A software update in December shut down a number of Google-owned Nest smart home thermostats, leaving many homes in the US and the UK in the cold. The company admitted that a bug, causing the systems to shut down, had only emerged in January. The bug forced thermostats’ batteries to drain, rendering the systems incapable of controlling temperature at all.
It left users of the device, which is designed to save energy by learning what temperatures owners like, unable to control the temperature in their homes. The “glitch” could not have arrived at a worse time for most- the coldest weather for years.
Nest urged users to follow a nine-point online guide to manually reset and recharge the thermostat while they work on a solution.
This is not the first time that Nest outages have occurred. There have also been high-profile outages in the past few months — one back in September and another in October.
Nest, which was founded by iPod designer Tony Fadell and was bought by Google for $3.2 billion two years ago, was viewed by many as the poster child for smart home devices
Users can control the thermostat with a smartphone when away from home, and the device can programme itself to turn central heating down when owners leave the house, or switch it on when they wake up. It was meant to improve energy energy efficiency conveniently for the consumer.
According to analysts at Strategy Analytics.Between 15,000 and 20,000 of the thermostats have already been sold in the UK. Sales are also made in the US, Canada, France, Belgium, Ireland and the Netherlands. Installations are in more than 190 countries. [Nest 3 – Google’s Next Step In The Smart Home.]
Nest outages highlight security fears
High-tech security cameras, thermostats and lighting systems are predicted to fill our homes in the next decade, as prices drop and they become widely available.
The idea of Nest, and other smart home technologies, is to help consumers save energy in the most convenient way but this “glitch” of Nest’s is causing more than just frustration-it is also highlighting fears that “smart home” electronics, which connect to the internet and smartphones, could create havoc if they shut down as a result of a cyber attack.
According to Ruggero Contu, a research director at technology analysis firm Gartner, the more our environments become automated, the bigger the chance of disruption and safety breaches. “There’s no doubt that as we go ahead, new vulnerabilities in privacy and other security aspects will be made present.”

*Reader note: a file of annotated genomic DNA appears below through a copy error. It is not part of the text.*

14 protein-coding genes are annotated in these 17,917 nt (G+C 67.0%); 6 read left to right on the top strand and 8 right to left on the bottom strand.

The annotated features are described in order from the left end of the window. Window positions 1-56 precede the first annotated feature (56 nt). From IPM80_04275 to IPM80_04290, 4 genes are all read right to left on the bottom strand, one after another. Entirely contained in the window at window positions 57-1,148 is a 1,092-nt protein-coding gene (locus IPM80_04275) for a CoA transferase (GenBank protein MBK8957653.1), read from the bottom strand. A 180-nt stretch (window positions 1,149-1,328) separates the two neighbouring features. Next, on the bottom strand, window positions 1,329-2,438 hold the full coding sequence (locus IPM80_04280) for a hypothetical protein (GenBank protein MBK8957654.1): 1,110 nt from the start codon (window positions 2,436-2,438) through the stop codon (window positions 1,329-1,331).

As a result of the Nest outages, studies now show that consumers are becoming rather sceptical of Nest and its benefits, and that many are worried about security. And, rightly so. Recently, it was discovered that the Nest thermostat was one of many IOT devices leaking subscriber location data (post codes specifically) in clear text.
Nest isn’t the only black sheep when it comes to smart devices and security issues-smart tea kettles, refrigerators, TVs and cars are all leaking private data and exposing consumers to potential malicious intrusions. Last year, a security company mapped and hacked insecure connected kettles across London, proving they can leak WiFi passwords. Hackers, during a challenge at the recent DEFCON, found that Samsung refrigerators failed to validate SSL certificates. This opens the door to all kinds of man-in-the-middle attacks, potentially allowing neighbors to steal your Gmail login information.
Most smart TVs, for instance, collect valuable data such as viewing habits, search terms, browsing history… pretty much anything that makes a TV "smart" is collected and transmitted not just to the manufacturer, but to other third parties. Inevitably, this data is used to send relevant adverts to TV owners, thereby creating another revenue stream.
A company called Wink also had a major issue in May 2015 when its smart-home hubs that can control light bulbs, security cameras, door locks, thermostats, and other household items, went “down.“ The company carried out a software update last spring that rendered many of their customer's hubs useless. The hubs lost their connection to the internet for an extended period of time and basically just stopped working.
According to Carl Wright, executive vice president and general manager at TrapX, many companies that are developing IoT devices are not encrypting data on their devices because it impacts the final cost. Because the market is becoming highly competitive, companies are overlooking stronger security measures to keep costs low.
Dumbing it down
But it’s not just about the security. The thing is that these devices are rendered utterly useless when they shut down. The Nest thermostat was unable to complete a task that thermostats have been successfully accomplishing for a generation-that is, to ensure an agreeable household/building temperature even if it is done manually.
This may lead to a counter-trend where consumers go back to using old-fashioned, non-connected, non-smart devices — what some people are referring to as "strategic downgrading." Fussy or troublesome technology will push consumers towards an older generation of a product that might not have all the latest and smartest features, but is better suited to their needs and can be operated and adjusted manually with no fuss.
Outages will happen — consumer-grade smart home devices are not going to work perfectly 100% of the time and the Internet connection won’t always be 100% reliable and software updates sometimes come with bugs. This means that smart-home devices need to have counter-measures for when they do, inevitably, fail.
In other words, it’s probably time we dumb it down a bit….